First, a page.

Using PASS to measure community involvement
"We want society – the families, networks, neighbourhoods and communities that form the fabric of so much of our everyday lives – to be bigger and stronger than ever before. Only when people and communities are given more power and take more responsibility can we achieve fairness and opportunity for all."'Building the Big Society', The Cabinet Office
A flagship policy for our Conservative - Liberal Democrat Government, building the Big Society is a chance to give citizens more responsibility for, and say in, their own communities. This will be achieved by giving communities more power, and encouraging people to take a more active role in their communities.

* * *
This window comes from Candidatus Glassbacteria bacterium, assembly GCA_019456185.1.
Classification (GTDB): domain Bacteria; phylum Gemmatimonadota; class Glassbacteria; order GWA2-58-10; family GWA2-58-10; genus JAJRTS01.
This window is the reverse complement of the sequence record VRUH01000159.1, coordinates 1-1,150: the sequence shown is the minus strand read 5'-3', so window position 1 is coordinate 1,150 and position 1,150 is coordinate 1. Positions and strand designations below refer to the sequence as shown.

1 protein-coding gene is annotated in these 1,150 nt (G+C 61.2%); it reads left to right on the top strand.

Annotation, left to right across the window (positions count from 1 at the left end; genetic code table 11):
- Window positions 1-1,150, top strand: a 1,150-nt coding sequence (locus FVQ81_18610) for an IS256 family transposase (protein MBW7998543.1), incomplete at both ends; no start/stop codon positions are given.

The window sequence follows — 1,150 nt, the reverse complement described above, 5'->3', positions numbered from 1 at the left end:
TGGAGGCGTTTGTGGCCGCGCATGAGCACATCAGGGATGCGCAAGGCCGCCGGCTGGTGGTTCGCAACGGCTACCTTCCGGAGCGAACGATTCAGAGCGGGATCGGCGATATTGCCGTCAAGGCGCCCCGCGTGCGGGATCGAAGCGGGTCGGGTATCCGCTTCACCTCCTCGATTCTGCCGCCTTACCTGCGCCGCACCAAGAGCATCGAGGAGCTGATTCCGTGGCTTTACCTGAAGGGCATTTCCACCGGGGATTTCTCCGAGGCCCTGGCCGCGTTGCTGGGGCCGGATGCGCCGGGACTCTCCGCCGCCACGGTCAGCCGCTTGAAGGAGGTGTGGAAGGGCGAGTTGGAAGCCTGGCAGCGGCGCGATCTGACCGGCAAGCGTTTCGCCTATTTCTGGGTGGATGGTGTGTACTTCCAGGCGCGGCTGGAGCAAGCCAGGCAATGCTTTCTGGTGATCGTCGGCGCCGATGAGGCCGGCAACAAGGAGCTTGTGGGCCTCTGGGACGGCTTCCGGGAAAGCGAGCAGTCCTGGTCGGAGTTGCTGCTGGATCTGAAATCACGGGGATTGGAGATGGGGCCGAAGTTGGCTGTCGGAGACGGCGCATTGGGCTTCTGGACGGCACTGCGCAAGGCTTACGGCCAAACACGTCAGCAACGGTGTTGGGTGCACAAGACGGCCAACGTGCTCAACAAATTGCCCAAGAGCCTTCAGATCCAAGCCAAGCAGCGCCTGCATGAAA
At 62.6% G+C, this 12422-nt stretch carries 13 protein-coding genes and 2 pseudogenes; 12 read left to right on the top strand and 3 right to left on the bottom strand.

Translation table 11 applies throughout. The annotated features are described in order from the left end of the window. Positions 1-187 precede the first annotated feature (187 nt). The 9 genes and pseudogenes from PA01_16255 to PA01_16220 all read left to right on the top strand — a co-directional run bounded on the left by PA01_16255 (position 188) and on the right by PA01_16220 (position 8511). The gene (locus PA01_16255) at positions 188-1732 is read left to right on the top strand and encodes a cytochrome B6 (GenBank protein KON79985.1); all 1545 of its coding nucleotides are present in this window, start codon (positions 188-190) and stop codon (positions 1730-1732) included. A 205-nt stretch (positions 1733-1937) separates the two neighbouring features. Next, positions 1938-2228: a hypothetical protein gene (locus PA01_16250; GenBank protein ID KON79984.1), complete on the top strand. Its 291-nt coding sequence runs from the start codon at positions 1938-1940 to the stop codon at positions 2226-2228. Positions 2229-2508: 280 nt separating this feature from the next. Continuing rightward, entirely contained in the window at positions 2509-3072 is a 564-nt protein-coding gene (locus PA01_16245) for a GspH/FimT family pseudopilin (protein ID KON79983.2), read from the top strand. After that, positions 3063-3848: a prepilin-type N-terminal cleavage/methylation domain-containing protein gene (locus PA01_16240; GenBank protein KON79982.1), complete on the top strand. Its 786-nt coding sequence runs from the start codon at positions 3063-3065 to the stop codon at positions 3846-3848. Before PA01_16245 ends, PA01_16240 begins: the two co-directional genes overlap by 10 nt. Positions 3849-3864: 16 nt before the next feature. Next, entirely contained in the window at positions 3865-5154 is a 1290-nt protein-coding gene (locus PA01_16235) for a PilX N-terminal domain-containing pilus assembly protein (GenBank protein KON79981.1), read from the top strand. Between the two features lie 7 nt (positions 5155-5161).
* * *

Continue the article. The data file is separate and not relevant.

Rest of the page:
On a micro scale, a school is a pupils’s community, and the same targets apply. According to long-standing independent American research, a student who feels more connected to their school is more likely to be a good citizen as an adult. Pupil Attitudes to Self and School (PASS) attitudinal measure 1 (Feelings about school) explores whether a pupil feels they belong to or are alienated from their school community, allowing you to identify how much a student feels that they are engaged and have a part to play in their own 'community'. Intervention strategies can then be applied to students who have a low attitudinal measure 1 score, such as giving the pupil a position of responsibility within the school.
Pupils who feel connected to school are also less likely to:
- Use alcohol or illegal drugs
- Engage in violent /antisocial behaviour
- Become pregnant
- Experience emotional distress
This in turn helps the local community to 'solve the problems they face and build the Britain they want' as the Government mapped out in their ‘Building the Big Society’ policy document.